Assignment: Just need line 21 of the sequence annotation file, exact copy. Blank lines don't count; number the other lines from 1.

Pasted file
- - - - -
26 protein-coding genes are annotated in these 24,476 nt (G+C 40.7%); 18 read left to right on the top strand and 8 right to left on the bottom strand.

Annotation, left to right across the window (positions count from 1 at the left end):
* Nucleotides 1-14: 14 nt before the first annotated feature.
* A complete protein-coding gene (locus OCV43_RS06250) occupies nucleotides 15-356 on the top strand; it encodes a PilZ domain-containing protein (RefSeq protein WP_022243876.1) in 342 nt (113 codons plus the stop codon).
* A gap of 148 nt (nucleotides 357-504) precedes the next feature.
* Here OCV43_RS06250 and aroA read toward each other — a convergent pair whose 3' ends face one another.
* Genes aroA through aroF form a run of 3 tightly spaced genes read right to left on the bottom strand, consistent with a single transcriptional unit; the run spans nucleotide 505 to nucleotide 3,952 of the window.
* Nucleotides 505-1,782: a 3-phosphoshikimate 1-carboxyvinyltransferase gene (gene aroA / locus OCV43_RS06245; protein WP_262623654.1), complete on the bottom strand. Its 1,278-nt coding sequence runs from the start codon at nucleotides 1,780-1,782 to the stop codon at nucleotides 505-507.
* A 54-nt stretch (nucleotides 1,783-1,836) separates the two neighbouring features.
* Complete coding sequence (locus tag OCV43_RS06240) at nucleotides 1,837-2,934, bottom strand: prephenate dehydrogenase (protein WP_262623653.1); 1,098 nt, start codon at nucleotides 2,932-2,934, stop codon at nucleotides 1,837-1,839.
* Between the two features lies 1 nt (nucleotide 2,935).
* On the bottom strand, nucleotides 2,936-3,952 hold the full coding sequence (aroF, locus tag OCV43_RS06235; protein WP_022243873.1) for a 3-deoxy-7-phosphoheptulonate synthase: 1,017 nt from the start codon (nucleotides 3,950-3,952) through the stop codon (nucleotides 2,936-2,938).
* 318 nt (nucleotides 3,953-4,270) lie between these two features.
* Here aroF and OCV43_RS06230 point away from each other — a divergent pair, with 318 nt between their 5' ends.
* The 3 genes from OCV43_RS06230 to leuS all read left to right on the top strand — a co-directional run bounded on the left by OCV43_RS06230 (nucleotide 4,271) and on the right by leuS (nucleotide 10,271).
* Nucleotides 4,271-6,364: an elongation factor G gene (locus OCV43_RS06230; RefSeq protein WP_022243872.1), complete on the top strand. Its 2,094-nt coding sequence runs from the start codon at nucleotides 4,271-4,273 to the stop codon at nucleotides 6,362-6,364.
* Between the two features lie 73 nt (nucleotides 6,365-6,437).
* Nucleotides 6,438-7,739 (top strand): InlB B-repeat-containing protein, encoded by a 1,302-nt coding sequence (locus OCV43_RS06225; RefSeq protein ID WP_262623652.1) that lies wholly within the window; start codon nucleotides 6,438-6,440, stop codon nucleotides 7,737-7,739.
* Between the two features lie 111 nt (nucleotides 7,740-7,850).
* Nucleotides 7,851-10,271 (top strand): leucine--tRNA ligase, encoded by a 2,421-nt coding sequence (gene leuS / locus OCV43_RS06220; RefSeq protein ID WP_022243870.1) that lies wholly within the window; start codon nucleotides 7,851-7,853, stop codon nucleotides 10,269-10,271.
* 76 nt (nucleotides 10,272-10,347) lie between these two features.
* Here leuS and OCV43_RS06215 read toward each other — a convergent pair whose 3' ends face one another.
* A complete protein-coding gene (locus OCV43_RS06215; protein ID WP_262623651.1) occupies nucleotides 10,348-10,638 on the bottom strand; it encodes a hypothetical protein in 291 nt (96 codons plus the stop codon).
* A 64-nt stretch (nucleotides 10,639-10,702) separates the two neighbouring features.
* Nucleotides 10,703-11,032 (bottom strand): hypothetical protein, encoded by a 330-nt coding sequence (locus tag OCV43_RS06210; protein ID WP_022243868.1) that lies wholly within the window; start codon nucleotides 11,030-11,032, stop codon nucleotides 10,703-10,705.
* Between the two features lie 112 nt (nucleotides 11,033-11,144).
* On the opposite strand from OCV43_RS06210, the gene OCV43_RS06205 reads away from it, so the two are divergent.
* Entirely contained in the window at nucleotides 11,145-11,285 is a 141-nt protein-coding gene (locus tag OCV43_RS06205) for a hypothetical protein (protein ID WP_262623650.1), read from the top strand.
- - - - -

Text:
* 76 nt (nucleotides 10,272-10,347) lie between these two features.